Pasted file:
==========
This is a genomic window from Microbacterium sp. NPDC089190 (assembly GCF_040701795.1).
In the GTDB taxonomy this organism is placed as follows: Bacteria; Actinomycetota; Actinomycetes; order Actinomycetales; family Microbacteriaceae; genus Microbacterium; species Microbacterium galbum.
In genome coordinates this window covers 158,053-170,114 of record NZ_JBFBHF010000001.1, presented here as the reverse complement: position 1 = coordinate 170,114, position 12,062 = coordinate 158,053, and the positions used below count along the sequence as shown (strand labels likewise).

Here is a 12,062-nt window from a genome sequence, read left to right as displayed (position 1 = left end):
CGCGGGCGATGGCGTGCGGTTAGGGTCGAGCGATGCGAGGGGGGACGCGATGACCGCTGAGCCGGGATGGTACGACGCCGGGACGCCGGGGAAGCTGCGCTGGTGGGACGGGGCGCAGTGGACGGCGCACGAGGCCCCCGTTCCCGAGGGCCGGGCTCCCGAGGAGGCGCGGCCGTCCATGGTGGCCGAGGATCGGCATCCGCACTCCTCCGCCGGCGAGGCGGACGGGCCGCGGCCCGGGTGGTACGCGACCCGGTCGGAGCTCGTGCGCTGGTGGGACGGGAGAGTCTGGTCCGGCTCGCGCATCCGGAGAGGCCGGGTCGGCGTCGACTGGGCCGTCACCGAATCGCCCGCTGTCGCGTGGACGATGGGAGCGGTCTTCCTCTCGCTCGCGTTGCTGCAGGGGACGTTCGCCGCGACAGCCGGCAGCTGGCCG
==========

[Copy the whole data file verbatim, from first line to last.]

This is a genomic window from Microbacterium sp. NPDC089190 (assembly GCF_040701795.1).
In the GTDB taxonomy this organism is placed as follows: Bacteria; Actinomycetota; Actinomycetes; order Actinomycetales; family Microbacteriaceae; genus Microbacterium; species Microbacterium galbum.
In genome coordinates this window covers 158,053-170,114 of record NZ_JBFBHF010000001.1, presented here as the reverse complement: position 1 = coordinate 170,114, position 12,062 = coordinate 158,053, and the positions used below count along the sequence as shown (strand labels likewise).

Here is a 12,062-nt window from a genome sequence, read left to right as displayed (position 1 = left end):
CGCGGGCGATGGCGTGCGGTTAGGGTCGAGCGATGCGAGGGGGGACGCGATGACCGCTGAGCCGGGATGGTACGACGCCGGGACGCCGGGGAAGCTGCGCTGGTGGGACGGGGCGCAGTGGACGGCGCACGAGGCCCCCGTTCCCGAGGGCCGGGCTCCCGAGGAGGCGCGGCCGTCCATGGTGGCCGAGGATCGGCATCCGCACTCCTCCGCCGGCGAGGCGGACGGGCCGCGGCCCGGGTGGTACGCGACCCGGTCGGAGCTCGTGCGCTGGTGGGACGGGAGAGTCTGGTCCGGCTCGCGCATCCGGAGAGGCCGGGTCGGCGTCGACTGGGCCGTCACCGAATCGCCCGCTGTCGCGTGGACGATGGGAGCGGTCTTCCTCTCGCTCGCGTTGCTGCAGGGGACGTTCGCCGCGACAGCCGGCAGCTGGCCG